• Lost earnings: Factors used to determine what the decedent would have earned include age and the decedent's earnings at the time of death.
    • Loss of companionship: You can recover compensation for the loss of the companionship of the decedent, for example, the spouse or child.

    The compensation recovered in a traditional wrongful death claim goes to the surviving spouse and children equally, but the spouse must receive at least one-third of the recovery.

    Estate's Claim for Wrongful Death

    The personal representative of the decedent's estate may bring a wrongful death claim on behalf of the estate. Damages in an estate's wrongful death claim include the following:

    • The decedent's medical expenses
    • Funeral and burial expenses
    • The decedent's pain and suffering: For example, the decedent does not die immediately and lives for a period of time before passing away.

    The amount recovered by the decedent's personal representative goes into the decedent's estate.

    • The personal representative pays the decedent's debts before distributing the funds of the estate.
    • The funds pass according to the decedent's will or according to Georgia's intestacy laws if there is no will. Under the intestacy laws, the funds from the estate go to the decedent's next of kin, usually the surviving spouse and children.

    When to File a Wrongful Death Action

    Generally, you must file a wrongful death action in Georgia within two years of the decedent's death. You should not wait until the time is about to expire to contact a lawyer. The collection of evidence is paramount in building a case for a wrongful death claim. Therefore, getting an early start on the case could be critical:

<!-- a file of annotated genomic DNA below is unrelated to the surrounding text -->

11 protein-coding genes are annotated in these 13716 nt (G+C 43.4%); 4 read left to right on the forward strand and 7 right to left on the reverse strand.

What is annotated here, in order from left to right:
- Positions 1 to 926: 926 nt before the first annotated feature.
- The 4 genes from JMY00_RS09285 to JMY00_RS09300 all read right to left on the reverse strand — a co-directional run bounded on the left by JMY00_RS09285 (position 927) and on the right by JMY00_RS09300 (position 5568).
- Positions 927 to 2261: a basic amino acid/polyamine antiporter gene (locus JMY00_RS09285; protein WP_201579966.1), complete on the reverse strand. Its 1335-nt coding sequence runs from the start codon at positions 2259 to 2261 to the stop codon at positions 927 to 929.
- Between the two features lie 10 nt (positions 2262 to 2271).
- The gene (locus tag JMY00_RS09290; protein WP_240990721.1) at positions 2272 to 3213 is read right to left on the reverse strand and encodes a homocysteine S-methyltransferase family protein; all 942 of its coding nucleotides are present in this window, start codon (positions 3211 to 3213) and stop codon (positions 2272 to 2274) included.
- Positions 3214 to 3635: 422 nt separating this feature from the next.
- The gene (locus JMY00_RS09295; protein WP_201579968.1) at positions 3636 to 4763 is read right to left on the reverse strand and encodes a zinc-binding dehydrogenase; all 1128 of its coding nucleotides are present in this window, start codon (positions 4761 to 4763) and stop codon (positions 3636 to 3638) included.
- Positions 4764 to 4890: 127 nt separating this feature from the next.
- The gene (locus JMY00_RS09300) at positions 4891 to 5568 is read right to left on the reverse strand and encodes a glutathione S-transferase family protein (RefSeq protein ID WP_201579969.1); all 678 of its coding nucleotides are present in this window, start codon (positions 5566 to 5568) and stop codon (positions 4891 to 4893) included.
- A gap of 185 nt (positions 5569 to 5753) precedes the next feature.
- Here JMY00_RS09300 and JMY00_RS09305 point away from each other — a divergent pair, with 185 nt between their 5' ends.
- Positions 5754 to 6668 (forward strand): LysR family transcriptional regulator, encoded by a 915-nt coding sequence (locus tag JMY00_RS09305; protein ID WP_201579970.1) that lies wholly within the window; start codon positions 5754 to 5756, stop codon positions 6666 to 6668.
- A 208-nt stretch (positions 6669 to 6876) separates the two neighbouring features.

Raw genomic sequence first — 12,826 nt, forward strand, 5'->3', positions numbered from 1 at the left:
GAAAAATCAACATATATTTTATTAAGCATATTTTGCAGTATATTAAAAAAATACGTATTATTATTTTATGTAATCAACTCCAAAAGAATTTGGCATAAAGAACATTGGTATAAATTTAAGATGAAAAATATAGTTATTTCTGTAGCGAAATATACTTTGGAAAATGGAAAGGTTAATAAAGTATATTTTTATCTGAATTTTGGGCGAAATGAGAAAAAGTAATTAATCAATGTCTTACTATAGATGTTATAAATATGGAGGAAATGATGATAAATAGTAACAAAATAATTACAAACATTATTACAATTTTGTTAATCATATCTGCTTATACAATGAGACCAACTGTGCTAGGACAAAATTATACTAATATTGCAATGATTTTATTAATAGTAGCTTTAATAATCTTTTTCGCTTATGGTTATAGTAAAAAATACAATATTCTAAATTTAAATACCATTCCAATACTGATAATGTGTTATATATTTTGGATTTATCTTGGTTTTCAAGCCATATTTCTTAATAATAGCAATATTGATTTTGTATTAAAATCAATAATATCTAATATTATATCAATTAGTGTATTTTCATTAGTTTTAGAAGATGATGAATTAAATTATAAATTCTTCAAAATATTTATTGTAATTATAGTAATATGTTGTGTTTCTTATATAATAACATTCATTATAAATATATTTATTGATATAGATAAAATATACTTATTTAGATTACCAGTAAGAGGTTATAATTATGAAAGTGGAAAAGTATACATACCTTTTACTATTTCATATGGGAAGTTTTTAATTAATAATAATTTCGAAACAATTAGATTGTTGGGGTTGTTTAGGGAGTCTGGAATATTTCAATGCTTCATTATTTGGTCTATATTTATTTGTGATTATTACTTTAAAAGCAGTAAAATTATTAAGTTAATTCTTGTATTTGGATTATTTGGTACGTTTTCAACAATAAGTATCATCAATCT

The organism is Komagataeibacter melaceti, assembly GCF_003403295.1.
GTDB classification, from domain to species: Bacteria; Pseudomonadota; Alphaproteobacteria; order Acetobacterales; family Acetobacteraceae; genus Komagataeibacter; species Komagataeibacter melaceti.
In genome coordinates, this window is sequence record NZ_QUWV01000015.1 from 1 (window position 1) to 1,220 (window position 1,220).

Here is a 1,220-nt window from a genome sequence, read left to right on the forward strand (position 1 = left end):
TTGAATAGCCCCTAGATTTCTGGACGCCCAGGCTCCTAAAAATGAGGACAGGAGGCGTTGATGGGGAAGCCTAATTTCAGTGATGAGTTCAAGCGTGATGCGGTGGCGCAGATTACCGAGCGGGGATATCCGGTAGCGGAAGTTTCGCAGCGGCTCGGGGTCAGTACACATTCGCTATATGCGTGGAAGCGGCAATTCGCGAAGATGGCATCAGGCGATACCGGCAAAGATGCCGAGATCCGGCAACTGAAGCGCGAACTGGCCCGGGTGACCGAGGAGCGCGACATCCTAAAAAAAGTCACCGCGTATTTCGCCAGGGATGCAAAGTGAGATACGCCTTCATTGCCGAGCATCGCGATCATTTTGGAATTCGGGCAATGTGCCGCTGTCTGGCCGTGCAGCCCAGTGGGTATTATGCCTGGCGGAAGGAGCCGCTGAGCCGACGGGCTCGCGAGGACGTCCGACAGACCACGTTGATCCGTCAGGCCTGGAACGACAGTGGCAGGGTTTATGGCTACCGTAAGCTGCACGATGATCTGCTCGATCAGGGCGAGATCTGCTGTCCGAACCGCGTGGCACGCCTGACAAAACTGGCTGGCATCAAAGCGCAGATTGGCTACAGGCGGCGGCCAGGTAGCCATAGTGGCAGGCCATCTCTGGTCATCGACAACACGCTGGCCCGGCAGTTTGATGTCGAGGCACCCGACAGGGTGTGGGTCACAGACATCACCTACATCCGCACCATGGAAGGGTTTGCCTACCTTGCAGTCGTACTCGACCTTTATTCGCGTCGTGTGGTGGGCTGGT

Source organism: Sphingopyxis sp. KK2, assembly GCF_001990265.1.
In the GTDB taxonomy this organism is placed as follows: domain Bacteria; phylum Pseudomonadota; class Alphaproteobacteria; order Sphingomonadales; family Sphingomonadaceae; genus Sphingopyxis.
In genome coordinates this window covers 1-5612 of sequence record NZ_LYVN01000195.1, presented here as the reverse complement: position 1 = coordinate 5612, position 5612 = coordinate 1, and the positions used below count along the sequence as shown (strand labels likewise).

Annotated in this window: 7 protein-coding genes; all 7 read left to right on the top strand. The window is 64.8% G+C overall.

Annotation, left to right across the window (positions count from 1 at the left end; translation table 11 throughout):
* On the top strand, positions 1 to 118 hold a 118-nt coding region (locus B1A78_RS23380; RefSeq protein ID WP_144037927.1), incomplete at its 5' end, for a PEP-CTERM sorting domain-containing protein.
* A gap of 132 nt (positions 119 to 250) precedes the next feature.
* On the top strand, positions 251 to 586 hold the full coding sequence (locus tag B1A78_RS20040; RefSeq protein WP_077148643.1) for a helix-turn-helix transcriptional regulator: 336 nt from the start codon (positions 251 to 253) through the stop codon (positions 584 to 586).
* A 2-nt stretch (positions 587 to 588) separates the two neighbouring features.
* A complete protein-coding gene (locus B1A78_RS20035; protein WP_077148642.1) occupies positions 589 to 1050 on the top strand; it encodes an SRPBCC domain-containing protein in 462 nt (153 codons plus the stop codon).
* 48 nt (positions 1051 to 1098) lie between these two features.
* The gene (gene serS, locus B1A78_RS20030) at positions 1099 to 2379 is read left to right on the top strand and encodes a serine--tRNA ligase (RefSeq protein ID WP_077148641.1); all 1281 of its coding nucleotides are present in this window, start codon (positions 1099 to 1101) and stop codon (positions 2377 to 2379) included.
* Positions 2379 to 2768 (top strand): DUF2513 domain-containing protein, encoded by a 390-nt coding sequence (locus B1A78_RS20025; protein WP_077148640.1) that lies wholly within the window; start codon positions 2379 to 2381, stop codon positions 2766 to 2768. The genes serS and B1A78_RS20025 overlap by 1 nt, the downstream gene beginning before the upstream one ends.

• In a trucking accident, the electronic control box (similar to an airplane's "black box") needs to be recovered immediately.
    • In a traffic accident, skid marks on the road can fate.
    • In any accident, memories can fade and witnesses can move.

    If you have questions about how you prove wrongful death in Georgia, call S. Burke Law at 404-842-7838.

  • What Constitutes a Wrongful Death Lawsuit?

    A wrongful death lawsuit is a suit brought by the personal representative of a person killed by the criminal or negligent conduct of another person. The lawsuit is brought to benefit family members of the deceased person.

    Filing a Lawsuit When Another's Conduct Kills Your Loved One

    If the negligent or criminal conduct of another killed your spouse, parent or child, or a defective product caused the death of your loved one, you may be eligible to recover compensation for related damages.

    What Constitutes a Wrongful Death Lawsuit?

    The conduct that would form the basis of a personal injury lawsuit had the person survived will form the basis of a wrongful death action.